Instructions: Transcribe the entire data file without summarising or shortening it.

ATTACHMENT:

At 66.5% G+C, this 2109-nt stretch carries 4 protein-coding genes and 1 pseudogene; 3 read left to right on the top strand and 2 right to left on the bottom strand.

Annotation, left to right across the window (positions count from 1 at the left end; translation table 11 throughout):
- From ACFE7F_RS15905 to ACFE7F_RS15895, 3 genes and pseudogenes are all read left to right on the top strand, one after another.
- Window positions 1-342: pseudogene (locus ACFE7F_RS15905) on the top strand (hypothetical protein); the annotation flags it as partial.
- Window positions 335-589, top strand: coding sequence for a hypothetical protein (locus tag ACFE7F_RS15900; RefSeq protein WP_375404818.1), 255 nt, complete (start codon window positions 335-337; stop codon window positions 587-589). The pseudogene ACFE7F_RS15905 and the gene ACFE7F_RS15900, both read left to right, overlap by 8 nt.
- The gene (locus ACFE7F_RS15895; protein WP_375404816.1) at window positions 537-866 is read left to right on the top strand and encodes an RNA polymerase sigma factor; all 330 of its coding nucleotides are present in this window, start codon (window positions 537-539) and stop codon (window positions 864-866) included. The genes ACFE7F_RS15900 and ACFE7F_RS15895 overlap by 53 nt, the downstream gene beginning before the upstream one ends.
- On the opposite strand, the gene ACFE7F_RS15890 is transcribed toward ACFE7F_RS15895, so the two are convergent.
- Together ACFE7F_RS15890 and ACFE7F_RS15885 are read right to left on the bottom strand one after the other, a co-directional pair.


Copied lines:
At 66.5% G+C, this 2109-nt stretch carries 4 protein-coding genes and 1 pseudogene; 3 read left to right on the top strand and 2 right to left on the bottom strand.

Annotation, left to right across the window (positions count from 1 at the left end; translation table 11 throughout):
- From ACFE7F_RS15905 to ACFE7F_RS15895, 3 genes and pseudogenes are all read left to right on the top strand, one after another.
- Window positions 1-342: pseudogene (locus ACFE7F_RS15905) on the top strand (hypothetical protein); the annotation flags it as partial.
- Window positions 335-589, top strand: coding sequence for a hypothetical protein (locus tag ACFE7F_RS15900; RefSeq protein WP_375404818.1), 255 nt, complete (start codon window positions 335-337; stop codon window positions 587-589). The pseudogene ACFE7F_RS15905 and the gene ACFE7F_RS15900, both read left to right, overlap by 8 nt.
- The gene (locus ACFE7F_RS15895; protein WP_375404816.1) at window positions 537-866 is read left to right on the top strand and encodes an RNA polymerase sigma factor; all 330 of its coding nucleotides are present in this window, start codon (window positions 537-539) and stop codon (window positions 864-866) included. The genes ACFE7F_RS15900 and ACFE7F_RS15895 overlap by 53 nt, the downstream gene beginning before the upstream one ends.
- On the opposite strand, the gene ACFE7F_RS15890 is transcribed toward ACFE7F_RS15895, so the two are convergent.
- Together ACFE7F_RS15890 and ACFE7F_RS15885 are read right to left on the bottom strand one after the other, a co-directional pair.